LIVE-STREAMING apps are the new trend for children so if you are buying laptops, phones and tablets for children this Christmas; read on to find out what parents need to know.

Live-streaming apps are a type of technology which allow users to film, post and share what they are doing and this is instantly shared to the web.

Millions of tech savvy children and young people use these apps. A survey carried out by Comres for Children’s BBC Newsround found that 78% of 10-12 year olds in the UK have at least one social media account, even though most apps require the user to be 13 years-old or older to join.

Ben Black, 19 is a social media influencer from Manchester, he has over 500’000 followers on and shares sport content. Ben said:

“I can understand why parents are worried about their children and teens being online. I would advise that they check out the accounts of the people that their children are watching, to make sure you are happy with the content they are seeing.

“Most of the content on the platforms I use, such as Instagram and are safe, but I know there can be inappropriate material around too”.

CEOPs animation highlights the importance of parents and carers talking openly to their children about being safe online, about healthy relationships and encouraging them to speak out if anything happens online that worries them or doesn’t feel right.

Talking to your children about the dangers online

It’s really important for parents to be able to chat to their children about what sites they use and what they do online.

Children often worry about telling their parents when something as gone wrong online, as they think they will receive a ban or not be allowed on the app anymore. Overcoming this and letting your child know that they can talk to you without them getting into trouble is key to having open and honest discussions about the risk posed online.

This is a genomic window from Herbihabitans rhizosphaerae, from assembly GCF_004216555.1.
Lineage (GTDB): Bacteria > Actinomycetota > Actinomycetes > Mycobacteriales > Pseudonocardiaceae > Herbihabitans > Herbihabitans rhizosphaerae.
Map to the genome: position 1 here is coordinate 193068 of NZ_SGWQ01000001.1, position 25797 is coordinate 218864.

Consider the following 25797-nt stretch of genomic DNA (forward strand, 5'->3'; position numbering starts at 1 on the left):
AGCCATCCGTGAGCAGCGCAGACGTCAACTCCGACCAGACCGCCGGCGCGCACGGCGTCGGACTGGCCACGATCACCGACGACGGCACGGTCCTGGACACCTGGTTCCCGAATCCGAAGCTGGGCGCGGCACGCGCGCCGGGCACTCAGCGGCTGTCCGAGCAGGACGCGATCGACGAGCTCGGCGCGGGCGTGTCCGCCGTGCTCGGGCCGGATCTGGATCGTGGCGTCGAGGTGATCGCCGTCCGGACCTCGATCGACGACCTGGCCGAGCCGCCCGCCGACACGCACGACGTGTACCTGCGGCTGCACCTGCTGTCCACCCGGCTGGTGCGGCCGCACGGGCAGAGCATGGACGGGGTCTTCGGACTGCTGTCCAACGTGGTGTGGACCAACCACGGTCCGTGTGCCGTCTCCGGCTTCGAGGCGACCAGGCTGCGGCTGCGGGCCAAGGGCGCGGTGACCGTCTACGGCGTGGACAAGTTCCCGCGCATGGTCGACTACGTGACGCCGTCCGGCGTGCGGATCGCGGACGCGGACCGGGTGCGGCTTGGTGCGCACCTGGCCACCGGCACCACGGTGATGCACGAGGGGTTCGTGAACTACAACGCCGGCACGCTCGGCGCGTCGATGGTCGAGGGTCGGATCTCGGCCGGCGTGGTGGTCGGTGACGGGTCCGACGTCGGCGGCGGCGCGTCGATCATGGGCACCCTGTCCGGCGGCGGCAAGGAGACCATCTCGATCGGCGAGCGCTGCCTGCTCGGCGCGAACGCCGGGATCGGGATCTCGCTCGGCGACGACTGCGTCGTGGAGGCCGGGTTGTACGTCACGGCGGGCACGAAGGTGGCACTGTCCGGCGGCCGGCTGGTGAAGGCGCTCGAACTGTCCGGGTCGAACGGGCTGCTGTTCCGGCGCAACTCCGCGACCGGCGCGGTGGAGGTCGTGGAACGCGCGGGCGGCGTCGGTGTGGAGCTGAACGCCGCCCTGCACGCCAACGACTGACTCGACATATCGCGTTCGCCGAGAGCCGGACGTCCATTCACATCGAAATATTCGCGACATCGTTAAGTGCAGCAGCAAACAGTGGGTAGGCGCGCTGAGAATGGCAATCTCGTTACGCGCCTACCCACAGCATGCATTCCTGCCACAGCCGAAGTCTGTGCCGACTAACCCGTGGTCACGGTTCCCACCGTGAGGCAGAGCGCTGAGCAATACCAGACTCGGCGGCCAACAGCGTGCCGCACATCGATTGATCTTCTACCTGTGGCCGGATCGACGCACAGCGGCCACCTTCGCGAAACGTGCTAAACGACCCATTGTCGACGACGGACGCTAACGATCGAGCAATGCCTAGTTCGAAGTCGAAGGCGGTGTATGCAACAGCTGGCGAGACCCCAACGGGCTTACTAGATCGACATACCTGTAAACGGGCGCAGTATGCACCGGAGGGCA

Facebook live, Instagram stories, and are just three apps which have this function.

Many apps such as Facebook and Instagram now offer a live stream function, so talk to your children about their privacy settings.

Let them know the importance of not giving away personal details and what things are not ok to share online.

Sharenting – are you mirroring good online behavior?

It’s equally as important for parents to mirror this behavior too ‘Sharenting’ a term given to parents that share too much online, has also become an issue. In a survey for Channel 4 news, it was found that 99% of parents who use social media upload an image of their child every week. and is a one app which has become increasingly popular with children and young people. Users of the app should be 13, but many are much younger.

Users create short video clips showing them dancing, lip-syncing, playing sports or even cooking and share them with their followers. Many celebrities now have an account too.

Musers (the name giver to users) can also watch live streams, this function is available to users who have downloaded the sub app,


We ask teen social media users, what is good and what is bad about the apps.

Facebook Live

Good “Its good when you are at concerts and gigs and you can share this with your friends”

Bad “I have seen people who have been filmed when they are drunk or in embarrassing situations and that’s not nice”

Instagram Stories

Good “It’s great how people can tag things and link it to the website, so with one swipe you can find the exact thing that someone is wearing”

Bad “I can make you feel down, Instagram is so full of people with perfect lives, bodies and and endless supply of cash”

Good “I love using because I get to comment on famous peoples live stream and they sometimes reply which is really cool”

Bad “Some people write inappropriate things, I’ve seen some nasty and rude comments”

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